Why is Enrichment important and how to provide it?

Why is Enrichment important and how to provide it?


Physically and behaviourally our pet dogs are meant for a different world. In the wild, dogs spend more than 70 percent of their time hunting and searching for food, involving the use of physical energy and problem solving skills. On the other hand, most of the needs of shelter, food, water and health of pet dogs are met by the owners. Major part of the day of our pet canines is spent waiting for their masters to come home, and even while at home, they do not have enough time to spend on the pets. This makes it difficult for our pets to meet their normal needs for movement or stimulation. 

Under stimulated pets are at a risk of behavioural problems like destructive behaviour, digging, excessive barking, attention seeking behaviours, running away from home or yard, and also stereotypic and compulsive behaviours. 

Appropriate enrichment can help to improve these problem behaviours. Such enrichment leads not only to reduction of stereotypic, aggressive and fearful behaviour but also leads to improved cognition and memory. 


Dogs need different types of enrichment - physical, social, occupational, sensory and nutritional. 

Physical enrichment 

 Dog digging sand

Physical enrichment includes altering the quality and complexity of the dog’s space. An array of toys takes care of the dog’s physical needs. Interaction with toys is likely to reduce excessive digging, barking, and destructive behaviours. It also decreases your dog’s response to environmental triggers like noise, unfamiliar people and dogs. Even putting some toys in a dog pit in the yard may encourage him not to dig elsewhere. 

Social enrichment 

Dogs playing with a girl

The dog needs to interact with others - both people and other dogs. Arranging supervised playtime with compatible dogs and also planning on interactions with friends and family satisfies this need. If your dog is not comfortable around other dogs or people you may need to look more into his preferred social interactions 

Occupational Enrichment 

Dog playing with a toy

Toys help to keep the dog from getting bored. Starting with food toys in the beginning, you can go on to other toys, games, puzzles and tasks that stimulate your dog both physically and mentally. Rotating the toys maintains their interest in them. A training class can teach the dog life skills as well as agility, to work as well as to obey orders. It also helps your dog to bond with you and your family.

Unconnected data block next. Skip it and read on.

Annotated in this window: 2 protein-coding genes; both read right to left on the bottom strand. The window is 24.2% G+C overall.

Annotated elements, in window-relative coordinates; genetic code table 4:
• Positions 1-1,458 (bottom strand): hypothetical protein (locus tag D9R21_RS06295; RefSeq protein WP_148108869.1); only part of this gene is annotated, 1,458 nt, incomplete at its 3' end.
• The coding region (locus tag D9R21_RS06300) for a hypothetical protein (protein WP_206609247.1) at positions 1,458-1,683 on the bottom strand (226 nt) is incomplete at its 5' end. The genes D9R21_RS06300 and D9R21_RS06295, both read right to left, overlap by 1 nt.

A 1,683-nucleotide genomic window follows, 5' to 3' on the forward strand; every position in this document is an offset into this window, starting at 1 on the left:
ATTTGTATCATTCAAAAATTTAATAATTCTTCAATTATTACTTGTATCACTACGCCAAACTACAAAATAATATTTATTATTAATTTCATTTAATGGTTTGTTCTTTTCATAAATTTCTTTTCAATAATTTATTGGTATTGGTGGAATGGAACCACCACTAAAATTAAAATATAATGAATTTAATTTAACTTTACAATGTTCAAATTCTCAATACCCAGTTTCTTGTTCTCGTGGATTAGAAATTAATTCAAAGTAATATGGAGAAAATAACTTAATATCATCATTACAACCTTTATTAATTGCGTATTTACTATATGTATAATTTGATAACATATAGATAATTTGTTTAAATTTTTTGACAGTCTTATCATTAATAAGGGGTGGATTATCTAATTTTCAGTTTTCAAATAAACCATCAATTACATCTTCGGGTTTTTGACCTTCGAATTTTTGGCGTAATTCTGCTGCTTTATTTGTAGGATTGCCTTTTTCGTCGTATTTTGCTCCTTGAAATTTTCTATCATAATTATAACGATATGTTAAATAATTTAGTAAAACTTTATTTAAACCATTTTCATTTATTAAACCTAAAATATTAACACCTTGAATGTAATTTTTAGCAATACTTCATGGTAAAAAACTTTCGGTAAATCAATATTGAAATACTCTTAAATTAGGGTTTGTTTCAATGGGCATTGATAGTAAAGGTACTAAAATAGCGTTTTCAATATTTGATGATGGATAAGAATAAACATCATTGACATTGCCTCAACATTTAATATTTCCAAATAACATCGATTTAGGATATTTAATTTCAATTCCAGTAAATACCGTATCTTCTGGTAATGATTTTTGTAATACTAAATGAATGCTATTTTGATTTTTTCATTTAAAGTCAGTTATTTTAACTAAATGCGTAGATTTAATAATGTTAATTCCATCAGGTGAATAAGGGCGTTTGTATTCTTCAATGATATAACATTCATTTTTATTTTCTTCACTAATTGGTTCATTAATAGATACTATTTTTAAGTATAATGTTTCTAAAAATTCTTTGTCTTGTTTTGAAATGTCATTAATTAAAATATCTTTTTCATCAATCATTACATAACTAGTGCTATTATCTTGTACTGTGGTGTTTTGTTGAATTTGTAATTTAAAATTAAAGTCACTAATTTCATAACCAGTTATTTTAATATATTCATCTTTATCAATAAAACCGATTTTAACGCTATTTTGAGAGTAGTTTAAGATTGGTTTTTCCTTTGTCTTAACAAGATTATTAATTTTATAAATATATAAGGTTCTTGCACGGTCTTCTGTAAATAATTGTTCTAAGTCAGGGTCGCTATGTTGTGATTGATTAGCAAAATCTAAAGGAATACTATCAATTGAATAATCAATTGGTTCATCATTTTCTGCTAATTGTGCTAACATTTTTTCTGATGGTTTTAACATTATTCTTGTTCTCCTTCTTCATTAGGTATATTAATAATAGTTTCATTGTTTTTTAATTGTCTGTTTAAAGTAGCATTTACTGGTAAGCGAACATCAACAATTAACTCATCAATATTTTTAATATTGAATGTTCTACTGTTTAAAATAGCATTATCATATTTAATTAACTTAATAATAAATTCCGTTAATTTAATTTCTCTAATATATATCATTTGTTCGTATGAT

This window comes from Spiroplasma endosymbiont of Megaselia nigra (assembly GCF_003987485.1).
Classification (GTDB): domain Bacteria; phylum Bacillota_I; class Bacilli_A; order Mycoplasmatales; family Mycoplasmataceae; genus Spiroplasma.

Sensory enrichment 

 Dogs sniffing

Scent games, owing to dogs’ strong sense of smell are a great way to expand your dog’s world through sense of smell. Providing a variety of animal scents or herbal-scented toys is another method. Music is a great sensory enrichment method. Listening to classical music has shown the dogs to rest and sleep more and also reduce their stress levels. However, keep the volume low and don’t have music on all the time. Taking them for runs and walks is not only a good exercise but helps them to see and smell new things. 

Nutritional Enrichment 

Dogs naturally like to look for food. Use food toys and foraging games. Hide food inside or outside and have your dog hunt and search for it. This helps the dog to express his natural feeding behaviour. 

Nutritional enrichment also means including different flavours and textures to the food. Do check with your veterinarian before introducing a new food, and remember to always start with small amounts. 

Do remember to add one or two of these enrichment exercises daily. It would go a long way in helping decrease likelihood of behaviour problems and keeping your dog happy and comfortable.